2) They've already been running with a Windows installation. Their data is embedded in applications, or at least file compatibility with a new application. You seem to think that there aren't costs to data conversion.
3) A VDI solution can bring qualitative jump in the ability of the organisation to support remote working -- without the complexity of remote file syncronization. This is not mentioned as a requirement, but most organisations would consider this a plus.
Check out the non-profit licenses from Microsoft
I am not at a non-profit myself, but was chatting about a month ago with someone at a technical briefing. IF I remember correctly, he said something like "It's cool being a non-profit, because we can get a Windows 2012 Data Center license for £450, and that allows unlimited VMs of Windows 2012 inside it using HyperV."
This could be completely wrong, but it's worth a check -- because if it is, you may have a set of VDI instances for very little licensing cost, so long as your application software doesn't do something silly like refuse to install on Windows Server.
Re: @Ragarath Smart meter discussion good, then sudden turn into...
Your post was very good up until midway through the last paragraph, then someone appears to have grabbed the steering wheel of your argument and given it a sharp twist.
However, the first part was really good, so you're still getting a +1. :-)
Re: I'm torn -- everybody screws up from time to time
Sorry, a second point here: The person integrating your code, and the relevant email list and IRC channel for your particular area, would be there to help you not screw up, and to learn.
Re: I'm torn -- Ways to manage a FOSS project
It's one of the ways to manage a FOSS project -- a VERY large FOSS project. You're likely to find the vast majority more welcoming than what you're seeing from this discussion. And remember, you'll have many closer interactions with the lead of whichever area you're working on (even if you do go kernel) than the release notes and discussions from the top.
Re: @Peter - don't rub it too hard
You don't seem to be reading the same release notes I am.
To pick only the most recent 3.11 release notes, zswap *by itself* constitutes a significant feature at the kernel level. Yes, the end-user will never know it is there -- the system will just be faster when under memory pressure.
Re: the lifts take you up to the 350 metre high main deck in a 464.4 metre run
Do these elevators start underground?
Re: @John P re trying windows 8 before damning it
Why the downvotes? Everything he has said here is correct.
Yes, Metro GUI multi-tasking sucks, but it does work as described. And if I recall correctly, you can do that Metro GUI half-trick on main screen, and do real windows GUI multi-tasking on your other screens.
Just a big Start menu -- without functionality
No grouping by shipping vendor.
All icons at the top level.
This may not be a problem for you, but I have 34 folders for applications on my *work* laptop, plus 15 top level icons, with an unknown number of separate applications listed under those folders. This is far too many icons to search through effectively.
It may work at first, but the experience will progressively degrade as you install more software.
Snaking problems -- use pin to taskbar/start menu, recently used set to 20
If you're going through the cascading menus very often, you're not using the full set of features. Change the "recent programs" and "recent files" both to 20 (or 15 on a low res screen), pin some apps to the task bar, some to the start menu.
The use for cascading menus is to list *all* the software on your machine, so you don't have to go an wander around c:, d:, and q: looking to see what's there...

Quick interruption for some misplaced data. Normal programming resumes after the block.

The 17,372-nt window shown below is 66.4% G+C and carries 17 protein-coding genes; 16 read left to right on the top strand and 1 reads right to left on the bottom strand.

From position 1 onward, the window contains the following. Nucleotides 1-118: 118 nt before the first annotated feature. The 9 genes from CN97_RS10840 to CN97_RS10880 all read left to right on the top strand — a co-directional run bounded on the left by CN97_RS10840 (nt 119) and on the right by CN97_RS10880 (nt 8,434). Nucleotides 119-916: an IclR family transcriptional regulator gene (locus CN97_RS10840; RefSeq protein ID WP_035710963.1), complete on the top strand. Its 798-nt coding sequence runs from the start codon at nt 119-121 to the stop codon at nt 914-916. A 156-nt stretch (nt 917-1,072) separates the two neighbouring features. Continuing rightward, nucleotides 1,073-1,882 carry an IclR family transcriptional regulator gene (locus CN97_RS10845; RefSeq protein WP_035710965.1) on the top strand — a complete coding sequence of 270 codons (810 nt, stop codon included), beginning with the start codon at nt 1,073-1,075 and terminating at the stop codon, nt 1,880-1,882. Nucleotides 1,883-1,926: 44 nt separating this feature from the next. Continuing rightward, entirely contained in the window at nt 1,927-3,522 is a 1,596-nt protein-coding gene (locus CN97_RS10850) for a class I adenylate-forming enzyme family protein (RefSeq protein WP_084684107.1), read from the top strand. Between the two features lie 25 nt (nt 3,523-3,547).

And so why the flooding in NYC?
> and almost all of Manhattan sits at around 15m
I think you should take a look at what happened during Hurricane Sandy again.
Even if 99% of Manhattan is at 15m or more (and it isn't, from a quick glance at topo marked in feet http://archive.org/details/usgs_drg_ny_40073_g8), taking out that 1% at the edges means your tunnels flood, your subway/metro floods, your buried high voltage switching systems get innundated, etc.
Freight on high speed -- at night
The number of high speed trains will fall dramatically at night. With a little bit of scheduling and a couple of side lines to allow passing, you could run hourly passenger services at 1,2,3,4, and 5 AM at 200mph, and slot in acargo traffic running 50mph.
"You can just count the PCs..."
> I think people who are "licencing experts" are either bullpoopers or wizards trained in the dark arts.
Or people who think they are wizards, but really don't understand the issues. I found this when I was offered help in sorting out OS licensing that was taking "a long time", and the person sent to help thought you could just count up the PCs.
I had been asked to reconcile a set of licenses to determine how many additional licenses would be required for upgrading to to Windows XP. The company was a merged entity of (if I remember correctly) three training companies, four consulting firms, and a small tin shifter. Each one of these had purchased PCs from multiple vendors, taken advantage of Microsoft partner agreements, and used MSDN collections to upgrade OS from the shipped OS -- with many multiple boot setups, and few instances of VMWare Workstation. The same OS version gained from different distribution channels came with different upgrade rights, and contracts (some missing) could have included the downgrade/upgrade right as a separate line on the original purchase order. There was (not surprisingly) no log of information related to each machine.
That was before the CALs, office applications, lab kit, and classroom builds (live and stored on backup media)...
Changing your Google Wallet location
may be enough to change which channels are available for you.
I'd try, but the unavailable channels aren't really that tempting yet. We'll see what's on offer in a few months.